Financial sleuths arm themselves to follow money trail
By Manuel Perez-Rivas
WASHINGTON (CNN) -- The battle to bring down Osama bin Laden and his al Qaeda organization won't be just about troops and guns. It will also be about money.
Finding that money will be a major challenge. Experts say it will require overcoming numerous obstacles and navigating a complex maze of financial transactions, offshore banking centers and shell companies. And bin Laden also relies on a paperless, rudimentary financial system commonplace in many Muslim nations.
In the aftermath of the attacks on New York and Washington, officials in the U.S. and abroad are focusing efforts on the money trail.
Investigators are combing bank accounts and credit cards held by some of those believed to have undertaken the attacks on New York and Washington. On Saturday, European officials are scheduled to meet to look for ways to cut off funding for terrorist groups.
The Treasury Department recently announced the Foreign Terrorist Asset Tracking Center, a new effort to destroy or disrupt foreign terrorist groups by tracking their money and going after their fund-raising operations. The center will combine officials from Treasury divisions such as Customs, Secret Service, and the IRS, with others from agencies such as the FBI, CIA and the National Security Administration.
Though it is intended to prevent terrorist acts, the center's focus now is to pursue those behind last week's devastating attacks. "The goal is to figure out what the financial structures of these organizations are and then work with foreign governments to dismantle them or hinder them," one Treasury official said.
The US government has gone after bin Laden before. In 1998, President Clinton issued an order to freeze his assets. In the three years since, none has been found, so none has been frozen.
New kind of terrorist
A Saudi Arabian exile born into a billionaire family, bi Laden presents America and the world with a different kind of terrorist threat, one whose wealth has been estimated as high as $300 million. Many experts, however, believe the real number is lower.
"We've encountered terrorist organizations that have had rogue-state funding before, but we've never encountered an independent terrorist organization like this," said Matthew Devost, founding director of the Terrorism Research Center. "He can inflict a tremendous amount of damage with the wealth that he has," Devost said.
Bin Laden is reputed to be a shrewd businessman. He has presided atop al Qaeda as it ran numerous enterprises, including an import-export firm, an investment company that dealt in global markets, a construction company that built roads and bridges, and a fruit and vegetable farm.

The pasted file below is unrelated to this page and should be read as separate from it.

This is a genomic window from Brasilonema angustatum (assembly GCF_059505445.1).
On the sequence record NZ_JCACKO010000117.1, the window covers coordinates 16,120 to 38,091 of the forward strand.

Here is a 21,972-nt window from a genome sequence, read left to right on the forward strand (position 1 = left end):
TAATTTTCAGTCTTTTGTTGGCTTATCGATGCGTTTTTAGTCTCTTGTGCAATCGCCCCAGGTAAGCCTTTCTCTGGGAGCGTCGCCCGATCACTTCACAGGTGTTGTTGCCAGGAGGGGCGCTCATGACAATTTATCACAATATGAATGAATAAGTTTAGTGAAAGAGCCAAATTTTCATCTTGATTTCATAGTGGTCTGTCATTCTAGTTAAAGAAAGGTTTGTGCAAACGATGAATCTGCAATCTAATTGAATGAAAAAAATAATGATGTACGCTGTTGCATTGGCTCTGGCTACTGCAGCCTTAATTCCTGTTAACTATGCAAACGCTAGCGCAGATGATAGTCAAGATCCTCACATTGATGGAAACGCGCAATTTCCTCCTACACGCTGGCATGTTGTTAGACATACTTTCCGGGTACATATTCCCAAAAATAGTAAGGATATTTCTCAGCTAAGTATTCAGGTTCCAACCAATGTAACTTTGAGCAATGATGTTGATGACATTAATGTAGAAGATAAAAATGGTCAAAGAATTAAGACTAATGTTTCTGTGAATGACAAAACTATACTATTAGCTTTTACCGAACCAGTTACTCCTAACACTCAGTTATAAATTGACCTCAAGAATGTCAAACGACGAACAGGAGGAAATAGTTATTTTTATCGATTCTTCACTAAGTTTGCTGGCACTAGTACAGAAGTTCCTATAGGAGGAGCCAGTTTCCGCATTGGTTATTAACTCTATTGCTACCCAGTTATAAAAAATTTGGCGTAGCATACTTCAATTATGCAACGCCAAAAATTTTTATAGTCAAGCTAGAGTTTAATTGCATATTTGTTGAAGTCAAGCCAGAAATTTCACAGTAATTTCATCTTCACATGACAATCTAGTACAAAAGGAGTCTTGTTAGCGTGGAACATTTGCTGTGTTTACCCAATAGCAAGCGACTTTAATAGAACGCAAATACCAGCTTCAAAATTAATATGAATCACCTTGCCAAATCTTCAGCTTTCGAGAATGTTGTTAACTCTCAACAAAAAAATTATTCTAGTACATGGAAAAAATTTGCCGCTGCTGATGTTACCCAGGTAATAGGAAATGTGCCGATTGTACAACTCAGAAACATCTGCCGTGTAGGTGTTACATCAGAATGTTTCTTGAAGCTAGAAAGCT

Earlier this year, testimony in the trial of the 1998 bombings of two U.S. embassies in Africa offered a glimpse into al Qaeda's financial reach. Operatives spoke of purchasing an old jet for $230,000, carrying envelopes stuffed with $100,000 in $100 bills, and buying a farm for $250,000.
Those activities took place in the early 1990s, when bin Laden's operations were based in the Sudan. There, al Qaeda once had an office suite in Khartoum, complete with a receptionist and an office for the boss himself. Those operations came to a halt when bin Laden left the Sudan in the mid-1990s, and moved to Afghanistan, where he still is based, officials say.
Finding the money
Tracking the money is the first challenge for investigators.
Bank accounts and transactions made by the suspected hijackers could provide clues as investigators try to establish a trail back to bin Laden. In addition, reports that people aware of the September 11 plot may have used that knowledge to profit on the stock market could offer an even bigger opening, if true.
Yet the process will be painstaking, experts said, and could lead to dead ends.
"It's like trying to solve a 10,000-piece puzzle where most of the colors are white," said Michael Zeldin, a former head of the Justice Deparment's money-laundering section.
As an example, Zeldin cited the difficulty of tracking wire transfers into the country, assuming the cash to fund the attacks from overseas. Even if $1 million had been wired to the U.S. over a matter of months, or even years, that sum would be a very small amount to find among transactions totaling in the trillions of dollars, he said.
Finding the money overseas could prove no easier, as that would likely require piercing through the tough secrecy laws that shelter many bank accounts, especially those in offshore centers, he said. Any accounts are bound to be under different names, perhaps those of shell companies.
Experts believe bin Laden's finances also rely on a network of money lenders active in the Muslim world who keep no financial records, a system believed to operate in some U.S. Muslim communities, as well.
"He combines high-tech means with very rudimentary means," said Frank Cilluffo, a terrorism expert at the Center for Strategic and International Studies. "That makes following his tracks a very daunting task."
Al Qaeda is also thought to collect extensive donations from supporters. Some believe it benefits from the drug trade, and that it siphons money from Muslim charities. Those streams could continue flowing even if authorities are able to find other assets, experts say.
"Just the fact that we don't even know how much money bin Laden has, whether its $50 million, or $300 million, or some other number, shows you how hard it's going to be," said Devost.
Some experts believe the money trail may be most useful as a way to find bin Laden's associates and uncover the tendrils of his network.
Besides, some said, bin Laden's main asset may not be his wealth at all.
"We can talk about the money, but what does the money really mean?" said CNN terrorism analyst Peter Bergen. "We're dealing with someone who has the ability to convince people to be martyrs."
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